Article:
Following the positive results of ECOG 4599, which added bevacizumab, a monoclonal antibody directed against VEGF, to doublet chemotherapy in first-line metastatic disease, a number of antiangiogenic agents have been under investigation in NSCLC. In addition, the combination of bevacizumab and erlotinib was reported to have activity in second-line metastatic NSCLC, prompting a randomized phase 2 trial evaluating bevacizumab in combination with either chemotherapy (docetaxel or pemetrexed) or erlotinib compared with chemotherapy alone in patients whose disease was refractory to first-line chemotherapy. Consistent with the first-line therapy results, the addition of bevacizumab to either erlotinib or chemotherapy was superior with respect to response rate, progression-free survival, and overall survival. The 6-month overall survival was 72.1% for bevacizumab plus chemotherapy and 78.3% for bevacizumab plus erlotinib, compared with 62.4% for chemotherapy alone. The bevacizumab/erlotinib arm was the best tolerated.

The administration of multikinase inhibitors with predominant in vitro activity against VEGF receptors is also being investigated in NSCLC. Clinical trials with 2 similar agents — sunitinib and sorafenib — were reported in patients with disease refractory to chemotherapy. Both studies allowed prior therapy with an EGFR inhibitor. Sunitinib was administered at 50 mg daily on a 4-weeks-on/2-weeks-off schedule to 63 patients enrolled in the United States and Europe. The objective response and disease control rates (responses plus stable disease) were 10% and 53%, respectively. Toxicity with sunitinib was similar to that seen in other settings, with asthenia, myalgia, and nausea being most common. In addition, 3 subjects experienced serious hemorrhages and 5 subjects (8%) experienced grade 3 hypertension.

A phase 2 trial of single-agent sorafenib, 400 mg twice a day, in a similar cohort of patients was also reported. This study enrolled 52 subjects with no objective responses reported but a disease control rate of 59%. Adverse events were typical of the agent in other diseases and included diarrhea, palmar-plantar erythrodysesthesia, and asthenia. Grade 3 hypertension occurred in 4% of subjects, and 1 patient suffered a fatal pulmonary hemorrhage. A regimen of sorafenib plus chemotherapy is currently being investigated in a randomized phase 3 trial in first-line metastatic NSCLC.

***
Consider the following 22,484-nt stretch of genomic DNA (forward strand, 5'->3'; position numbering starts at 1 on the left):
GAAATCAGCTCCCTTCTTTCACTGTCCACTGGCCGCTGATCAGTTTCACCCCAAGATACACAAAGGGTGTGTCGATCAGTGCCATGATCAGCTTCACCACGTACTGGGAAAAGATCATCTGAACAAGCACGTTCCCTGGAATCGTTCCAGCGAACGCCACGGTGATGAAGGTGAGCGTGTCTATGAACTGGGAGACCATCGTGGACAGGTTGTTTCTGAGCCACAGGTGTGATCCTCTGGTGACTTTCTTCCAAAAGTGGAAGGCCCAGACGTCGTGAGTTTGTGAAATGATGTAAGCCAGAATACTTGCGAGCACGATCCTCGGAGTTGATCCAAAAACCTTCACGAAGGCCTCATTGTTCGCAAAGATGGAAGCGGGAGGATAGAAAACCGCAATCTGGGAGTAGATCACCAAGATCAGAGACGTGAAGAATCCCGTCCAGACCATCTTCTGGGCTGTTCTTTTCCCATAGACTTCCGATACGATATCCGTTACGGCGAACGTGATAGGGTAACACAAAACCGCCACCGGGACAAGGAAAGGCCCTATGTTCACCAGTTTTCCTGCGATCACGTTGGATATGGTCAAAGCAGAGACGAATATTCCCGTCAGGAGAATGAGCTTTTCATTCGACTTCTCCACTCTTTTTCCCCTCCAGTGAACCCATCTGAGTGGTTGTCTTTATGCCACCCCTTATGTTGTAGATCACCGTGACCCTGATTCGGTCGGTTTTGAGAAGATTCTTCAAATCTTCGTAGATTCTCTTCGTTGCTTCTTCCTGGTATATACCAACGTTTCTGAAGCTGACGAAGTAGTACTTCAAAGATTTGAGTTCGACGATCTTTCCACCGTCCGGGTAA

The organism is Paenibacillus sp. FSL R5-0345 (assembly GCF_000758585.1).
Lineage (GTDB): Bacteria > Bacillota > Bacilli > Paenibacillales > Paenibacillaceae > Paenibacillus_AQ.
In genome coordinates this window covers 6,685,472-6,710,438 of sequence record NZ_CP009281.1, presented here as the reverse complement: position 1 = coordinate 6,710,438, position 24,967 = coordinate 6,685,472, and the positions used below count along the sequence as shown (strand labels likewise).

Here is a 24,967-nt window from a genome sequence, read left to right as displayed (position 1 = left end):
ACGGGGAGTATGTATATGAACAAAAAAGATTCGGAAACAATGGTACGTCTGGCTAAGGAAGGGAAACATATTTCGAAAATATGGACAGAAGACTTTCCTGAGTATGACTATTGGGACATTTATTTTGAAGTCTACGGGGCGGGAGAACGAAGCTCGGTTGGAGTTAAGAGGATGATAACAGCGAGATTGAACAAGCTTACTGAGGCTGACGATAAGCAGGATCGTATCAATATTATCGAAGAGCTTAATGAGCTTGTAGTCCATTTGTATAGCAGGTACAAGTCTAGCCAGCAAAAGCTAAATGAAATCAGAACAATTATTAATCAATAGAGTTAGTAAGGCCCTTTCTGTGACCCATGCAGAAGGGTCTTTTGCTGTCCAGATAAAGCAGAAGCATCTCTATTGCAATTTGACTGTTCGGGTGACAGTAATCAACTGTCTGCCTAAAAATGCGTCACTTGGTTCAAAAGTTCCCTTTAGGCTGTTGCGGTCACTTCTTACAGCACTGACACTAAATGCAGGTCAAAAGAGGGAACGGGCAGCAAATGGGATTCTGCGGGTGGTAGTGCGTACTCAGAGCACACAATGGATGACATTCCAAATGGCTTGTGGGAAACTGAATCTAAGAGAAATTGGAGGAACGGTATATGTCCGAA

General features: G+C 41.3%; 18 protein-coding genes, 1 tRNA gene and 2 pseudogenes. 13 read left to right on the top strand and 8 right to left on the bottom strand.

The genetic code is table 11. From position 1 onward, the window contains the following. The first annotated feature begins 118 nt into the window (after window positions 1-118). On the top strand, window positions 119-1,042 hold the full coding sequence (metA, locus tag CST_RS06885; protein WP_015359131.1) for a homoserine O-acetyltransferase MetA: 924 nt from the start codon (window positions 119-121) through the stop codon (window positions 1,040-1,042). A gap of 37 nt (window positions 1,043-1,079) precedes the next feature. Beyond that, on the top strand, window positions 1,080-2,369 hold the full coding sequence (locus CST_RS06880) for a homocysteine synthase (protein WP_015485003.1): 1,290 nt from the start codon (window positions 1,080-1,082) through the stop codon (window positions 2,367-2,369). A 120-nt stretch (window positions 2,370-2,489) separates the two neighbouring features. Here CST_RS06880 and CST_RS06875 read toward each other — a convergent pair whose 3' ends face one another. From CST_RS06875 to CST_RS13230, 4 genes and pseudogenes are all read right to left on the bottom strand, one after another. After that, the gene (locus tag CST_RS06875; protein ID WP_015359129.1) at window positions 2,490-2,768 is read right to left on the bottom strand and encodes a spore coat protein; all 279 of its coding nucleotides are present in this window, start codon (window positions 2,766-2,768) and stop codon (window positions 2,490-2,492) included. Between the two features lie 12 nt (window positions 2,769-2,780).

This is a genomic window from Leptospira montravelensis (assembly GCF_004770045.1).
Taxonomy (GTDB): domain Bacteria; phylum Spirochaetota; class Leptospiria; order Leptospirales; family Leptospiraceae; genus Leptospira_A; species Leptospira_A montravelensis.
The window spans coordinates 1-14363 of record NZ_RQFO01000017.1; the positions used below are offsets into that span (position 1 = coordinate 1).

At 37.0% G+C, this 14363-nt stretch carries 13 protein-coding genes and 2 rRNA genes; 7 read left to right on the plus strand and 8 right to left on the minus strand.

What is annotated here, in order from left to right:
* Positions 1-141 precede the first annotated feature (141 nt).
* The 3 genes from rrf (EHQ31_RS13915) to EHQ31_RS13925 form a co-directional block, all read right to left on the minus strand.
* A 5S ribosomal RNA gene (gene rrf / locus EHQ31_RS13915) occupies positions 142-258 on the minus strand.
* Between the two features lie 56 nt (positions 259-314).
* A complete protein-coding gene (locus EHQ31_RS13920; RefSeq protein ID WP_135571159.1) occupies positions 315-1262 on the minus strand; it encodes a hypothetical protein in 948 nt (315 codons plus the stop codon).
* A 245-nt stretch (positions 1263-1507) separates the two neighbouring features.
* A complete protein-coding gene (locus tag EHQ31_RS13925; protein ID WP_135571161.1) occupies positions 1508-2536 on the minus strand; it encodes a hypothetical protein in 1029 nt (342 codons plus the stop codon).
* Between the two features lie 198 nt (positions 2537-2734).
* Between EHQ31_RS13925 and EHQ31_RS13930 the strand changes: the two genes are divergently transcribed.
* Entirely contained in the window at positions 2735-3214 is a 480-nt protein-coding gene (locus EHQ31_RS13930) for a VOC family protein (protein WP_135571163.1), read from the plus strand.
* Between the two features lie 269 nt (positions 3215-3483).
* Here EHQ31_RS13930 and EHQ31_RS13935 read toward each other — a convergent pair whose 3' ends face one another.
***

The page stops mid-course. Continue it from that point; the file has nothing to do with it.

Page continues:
The rare but serious incidence of pulmonary hemorrhage associated with bevacizumab was investigated in a retrospective review of patient risk factors from ECOG 4599. Although only 6 cases met the criteria for early-onset hemorrhage related to bevacizumab, there appeared to be an association between these events and the presence of cavitation on pretreatment radiographs. Whether this association is real and whether it applies to all antiangiogenic agents is unknown. Nevertheless, caution should be used when these agents are considered for patients with cavitation.

Other Novel Agents

Several other novel agents have also been tested recently in NSCLC. Two randomized trials employed agents targeting the eicosanoid pathway. This pathway is implicated in several processes, including cell differentiation, and is a key mediator of inflammation. Modulation of this pathway at several points by LY293111, including inhibition of cyclooxygenase (COX)-2 and stimulation of peroxisome proliferators-activated receptor gamma, yielded promising preclinical data; thus, a randomized phase 2 trial  of the agent in combination with cisplatin/gemcitabine was undertaken in chemotherapy-naive patients with advanced NSCLC. This 3-arm trial, which administered LY293111 at 200 mg twice a day or 600 mg twice a day vs placebo, used progression-free survival as its primary end point. After enrolling 201 patients, it appeared that LY293111 was associated with a greater degree of diarrhea, especially at the 600-mg dose, but did not improve efficacy.

The Cancer and Leukemia Group B took a similar approach to inhibition of the eicosanoid pathways by administering a COX-2 inhibitor (celecoxib), a 5-lipoxygenase inhibitor (zileuton), or both in combination with carboplatin and gemcitabine in a randomized phase 2 trial. The primary end point was the rate of failure-free survival at 9 months. The agents appeared well-tolerated in combination with chemotherapy, and, although there was no difference in the primary end point, a trend toward benefit was observed in the arm administering both inhibitors. Moreover, subjects who expressed high levels of COX-2 and received celecoxib appeared to benefit compared with their low expressing counterparts.

A clinical trial administering bortezomib, a proteasome inhibitor currently approved for use in multiple myeloma patients, in combination with gemcitabine and carboplatin was reported by the Southwest Oncology Group. This phase 2 nonrandomized trial enrolled 121 patients and reported a 21% response rate, a median progression-free survival of 5 months, and a median overall survival of 11 months. Although the median survival was encouraging, the other outcome measures suggested that the addition of bortezomib is unlikely to improve efficacy in this setting.

In a phase 3 trial, investigators compared whole brain radiation alone with a combination of motexafin gadolinium and whole brain radiation therapy in 554 NSCLC patients with brain metastases. Time to neurologic progression was the primary end point. Motexafin gadolinium did not interfere with the ability to administer whole brain radiotherapy and was generally well tolerated. Time to neurologic progression trended in favor of the experimental arm (15.4 vs 10 months) but did not reach statistical significance (P = .12). Of note, it appeared that patients who began therapy within 4 weeks of diagnosis derived the greatest benefit from motexafin gadolinium; subset analysis of this group favored the experimental arm.


NSCLC continues to pose a treatment challenge, especially in advanced and metastatic disease. For the first time ever, targeted agents have been shown to have demonstrated efficacy in the treatment of this disease and at least one, erlotinib, is currently approved for use. It is very likely that the next few years will witness a dramatic increase in the number of novel therapies available. Two classes of agents will dominate in the near future — EGFR inhibitors and antiangiogenic agents. However, with increasing understanding of the molecular biology driving NSCLC, a greater number of agents with varied mechanisms of action will become part of individual patient management.